Why Companies Are Embracing Employee Liquidity
In the past two years, the average technology startup took between nine and 10 years to go public. That’s a sharp increase from the five to eight years it took for a technology startup to go from conception to IPO in the 80s and 90s. A number of factors have contributed to this change, including easy access to capital, the cost and distractions of going public, and changes in regulations.
Staying private has many advantages. It allows high-growth companies to mature and avoid the short-term pressures and scrutiny public companies face. But remaining private isn’t painless, and the longer a company does so, the more likely it is to face misalignments among stakeholders.
As a company grows, its founders, executives, current employees, former employees, and early investors all see their paper wealth accumulate. But stock options and other forms of illiquid private company equity can’t help them put their kids through college or pay for a new home. As life circumstances change, it becomes increasingly hard for employees to stay focused on work.
This leaves employees, a startup’s biggest assets, vulnerable to poaching — especially by the so-called FAANGs (Facebook, Amazon, Apple, Netflix and Google). They tempt employees away with offers of signing bonuses, bigger salaries, and more valuable equity.
Time to IPO
Meanwhile, long-time workers and former employees are saddled with options that expire after 10 years under federal law. Even if they could exercise their shares, they may not have the cash to do so or to pay the resulting taxes, which grow more onerous as the company’s 409A valuation rises.
These pressures could entice employees, and even executives, to contemplate selling their shares on the open market. While most companies have explicitly banned such sales, shares from former employees, service providers, and junior preferred investors still show up at online brokers. Having an unknown broker at the cap table is not a situation most executives look forward to.
Company executives are not blind to these struggles, but loosening the reins on secondary sales comes with its own challenges, such as investors losing control and the company’s 409A valuation taking a hit. Other attempts to be helpful (like facilitating cashless exercise, giving bonuses, RSUs, or new option grants) also come with unique downsides.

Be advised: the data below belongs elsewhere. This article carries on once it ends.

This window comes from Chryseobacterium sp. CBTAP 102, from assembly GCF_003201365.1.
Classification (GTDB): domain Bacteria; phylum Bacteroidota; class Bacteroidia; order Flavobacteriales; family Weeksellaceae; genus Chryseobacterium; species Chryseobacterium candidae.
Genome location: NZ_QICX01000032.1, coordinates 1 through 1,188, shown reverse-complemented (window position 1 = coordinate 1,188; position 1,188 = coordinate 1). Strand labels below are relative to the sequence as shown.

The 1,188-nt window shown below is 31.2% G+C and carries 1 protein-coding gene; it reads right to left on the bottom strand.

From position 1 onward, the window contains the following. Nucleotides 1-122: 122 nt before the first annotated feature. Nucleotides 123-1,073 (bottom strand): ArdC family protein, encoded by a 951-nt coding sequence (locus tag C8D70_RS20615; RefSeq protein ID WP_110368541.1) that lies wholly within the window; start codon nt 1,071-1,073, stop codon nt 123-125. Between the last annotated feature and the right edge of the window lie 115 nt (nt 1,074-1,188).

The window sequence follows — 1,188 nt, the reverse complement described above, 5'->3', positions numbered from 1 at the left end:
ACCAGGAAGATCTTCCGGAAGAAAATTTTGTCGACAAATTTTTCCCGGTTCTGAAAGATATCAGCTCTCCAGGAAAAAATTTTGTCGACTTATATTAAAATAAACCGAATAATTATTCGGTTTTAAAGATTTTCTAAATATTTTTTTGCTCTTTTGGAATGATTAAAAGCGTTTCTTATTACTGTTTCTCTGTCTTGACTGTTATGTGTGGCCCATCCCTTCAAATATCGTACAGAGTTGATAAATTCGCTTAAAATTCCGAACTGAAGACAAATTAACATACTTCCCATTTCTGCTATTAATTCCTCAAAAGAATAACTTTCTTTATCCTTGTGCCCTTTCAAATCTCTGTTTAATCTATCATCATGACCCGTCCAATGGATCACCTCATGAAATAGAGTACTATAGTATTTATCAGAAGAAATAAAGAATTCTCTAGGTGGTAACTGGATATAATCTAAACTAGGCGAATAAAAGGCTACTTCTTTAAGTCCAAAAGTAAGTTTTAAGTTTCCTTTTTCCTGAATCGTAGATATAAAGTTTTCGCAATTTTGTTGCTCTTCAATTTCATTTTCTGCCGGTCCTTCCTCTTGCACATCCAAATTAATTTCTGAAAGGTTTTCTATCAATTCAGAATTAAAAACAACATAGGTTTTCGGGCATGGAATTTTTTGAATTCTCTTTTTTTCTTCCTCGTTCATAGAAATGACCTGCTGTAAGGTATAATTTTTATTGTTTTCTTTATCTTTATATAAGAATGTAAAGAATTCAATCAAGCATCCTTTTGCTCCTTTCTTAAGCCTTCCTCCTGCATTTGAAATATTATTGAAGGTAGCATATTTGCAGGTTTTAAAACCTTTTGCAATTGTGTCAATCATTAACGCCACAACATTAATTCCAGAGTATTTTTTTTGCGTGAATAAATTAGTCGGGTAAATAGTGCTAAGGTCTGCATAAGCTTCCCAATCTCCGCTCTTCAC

Why companies are staying private longer
Employee liquidity programs are a win for everyone
Employee liquidity programs are not about cashing out; they are about releasing just enough pressure to foster what we call “patience in the building,” or the staff’s ability to focus on their work rather than fret about financial pressures and the fate of their options. More importantly, when they’re thoughtfully crafted, they can be a win for everyone involved — employees, executives, investors, boards, and of course, the companies themselves.
….but when should companies pull the trigger for implementing a liquidity program?
It’s no surprise that there has been a steady uptick in interest in employee liquidity programs from management teams and their boards. But when is the right time to execute such a program? Founders Circle has observed that the following circumstances tend to trigger companies to facilitate an individual or broadly based liquidity program.
Triggers for companies to consider a liquidity program
Nasdaq Private Market (NPM) has identified some of the factors that trigger companies to set employee liquidity programs (and employee-wide tender offers, in particular) into motion. While tender offers are one of several employee liquidity use cases, they serve as something of a proxy for the other use cases.
Companies that conduct employee-wide tender offers tend to share these baseline characteristics:
- A significant percentage of the employee base been there between four years (1.0x of the standard vesting period) and six years (1.5x of the vesting period)
- The company has granted equity (including ISOs, NSOs, and RSUs) to at least 100 employees
The NPM has reported that nearly half of the buyers in tender offers are trusted third parties, like Founders Circle. Just over a quarter of the transaction volume relates to recurring programs, in which a growth-stage private company conducts another employee tender offer within 12 to 18 months.
Furthermore, the graphic below shows the 450+ common characteristics of liquidity programs involving more than 49,000 participants, which ran through the NPM platform since its inception in 2014.
Average traits of companies that conducted tender offers in recent years